When you sign a lease agreement, you are entering into a legally binding contract with your landlord. Breaking a lease agreement can come with serious consequences, both legally and financially. If you find yourself in a situation where you need to break your apartment lease, here are some of the things you can expect to happen.
Firstly, you will likely be required to pay early termination fees. This can range from one to three months’ rent, and can be a substantial amount of money. Depending on the circumstances surrounding your need to break the lease, your landlord may be willing to negotiate the amount of the fees.
In addition to early termination fees, you may forfeit some or all of your security deposit. Landlords use security deposits to cover any damages caused by the tenant, so if you break your lease, your landlord may choose to keep your deposit to cover the cost of finding a new tenant and any repairs needed.
If you break your lease without the appropriate legal justification, such as military deployment or a health emergency, your landlord may also take legal action against you. This could result in damage to your credit score, as well as additional legal fees and court costs.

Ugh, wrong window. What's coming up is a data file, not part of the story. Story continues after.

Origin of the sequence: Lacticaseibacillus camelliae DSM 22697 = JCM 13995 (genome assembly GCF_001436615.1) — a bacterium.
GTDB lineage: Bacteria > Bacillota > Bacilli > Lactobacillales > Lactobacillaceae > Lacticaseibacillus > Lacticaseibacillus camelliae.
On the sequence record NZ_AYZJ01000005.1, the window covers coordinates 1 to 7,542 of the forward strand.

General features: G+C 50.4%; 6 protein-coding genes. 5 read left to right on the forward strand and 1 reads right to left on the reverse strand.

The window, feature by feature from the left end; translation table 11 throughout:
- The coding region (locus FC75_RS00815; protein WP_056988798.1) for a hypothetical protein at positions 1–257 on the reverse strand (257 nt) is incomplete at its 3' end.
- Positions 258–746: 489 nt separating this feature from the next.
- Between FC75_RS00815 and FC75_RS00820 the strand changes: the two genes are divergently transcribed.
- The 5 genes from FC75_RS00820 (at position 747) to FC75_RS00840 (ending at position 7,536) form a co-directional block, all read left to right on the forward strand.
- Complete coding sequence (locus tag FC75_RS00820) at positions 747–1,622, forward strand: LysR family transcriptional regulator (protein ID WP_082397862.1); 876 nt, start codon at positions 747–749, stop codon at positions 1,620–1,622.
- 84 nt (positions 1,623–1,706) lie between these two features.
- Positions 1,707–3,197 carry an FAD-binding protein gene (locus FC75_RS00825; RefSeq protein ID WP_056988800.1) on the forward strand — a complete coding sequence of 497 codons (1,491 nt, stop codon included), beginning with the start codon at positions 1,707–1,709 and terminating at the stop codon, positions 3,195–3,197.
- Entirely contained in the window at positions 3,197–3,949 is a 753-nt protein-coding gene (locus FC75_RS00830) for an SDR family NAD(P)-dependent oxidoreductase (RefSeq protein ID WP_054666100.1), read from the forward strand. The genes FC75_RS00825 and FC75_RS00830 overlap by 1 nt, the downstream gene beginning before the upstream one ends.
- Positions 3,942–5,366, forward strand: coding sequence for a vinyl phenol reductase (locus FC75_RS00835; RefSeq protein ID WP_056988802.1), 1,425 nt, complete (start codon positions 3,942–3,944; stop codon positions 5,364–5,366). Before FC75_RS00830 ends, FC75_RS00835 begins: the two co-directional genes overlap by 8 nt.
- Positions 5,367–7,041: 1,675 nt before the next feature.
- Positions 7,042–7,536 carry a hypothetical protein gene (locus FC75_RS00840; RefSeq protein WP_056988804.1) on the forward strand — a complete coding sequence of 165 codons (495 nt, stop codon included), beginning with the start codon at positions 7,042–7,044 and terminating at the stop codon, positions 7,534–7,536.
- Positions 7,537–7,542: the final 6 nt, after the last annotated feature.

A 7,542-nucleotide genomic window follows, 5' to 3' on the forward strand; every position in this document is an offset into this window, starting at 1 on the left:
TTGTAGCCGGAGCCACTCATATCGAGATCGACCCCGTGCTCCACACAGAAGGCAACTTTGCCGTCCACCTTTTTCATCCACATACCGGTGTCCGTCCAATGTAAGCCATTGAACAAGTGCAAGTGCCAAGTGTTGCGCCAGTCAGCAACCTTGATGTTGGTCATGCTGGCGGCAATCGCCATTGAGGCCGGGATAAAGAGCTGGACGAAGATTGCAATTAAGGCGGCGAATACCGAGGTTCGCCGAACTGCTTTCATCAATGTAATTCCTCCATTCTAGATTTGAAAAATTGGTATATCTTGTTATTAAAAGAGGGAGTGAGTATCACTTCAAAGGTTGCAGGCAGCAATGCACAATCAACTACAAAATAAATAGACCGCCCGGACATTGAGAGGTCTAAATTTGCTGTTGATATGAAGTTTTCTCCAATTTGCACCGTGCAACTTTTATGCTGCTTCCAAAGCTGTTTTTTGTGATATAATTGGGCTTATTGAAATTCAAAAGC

Another consequence of breaking your lease is that it could make it more difficult to rent in the future. Landlords frequently check rental histories, so if you have a history of breaking leases, it could be a red flag for potential landlords. This could make it more difficult to secure future leases, or result in higher deposit or fee requirements.
Finally, breaking a lease could also strain your relationship with your landlord. While it may be necessary for you to break your lease, it can still create tension between you and your landlord. Maintaining a good relationship with your landlord is important, as they are responsible for maintaining the property and handling any issues that arise during your tenancy.
In conclusion, breaking an apartment lease agreement can have serious consequences. From early termination fees to legal action, it’s important to carefully consider your options before breaking a lease. If you do need to break your lease, try to do so with appropriate legal justification and in good communication with your landlord. This will help to minimize the negative consequences and maintain a positive relationship with your landlord.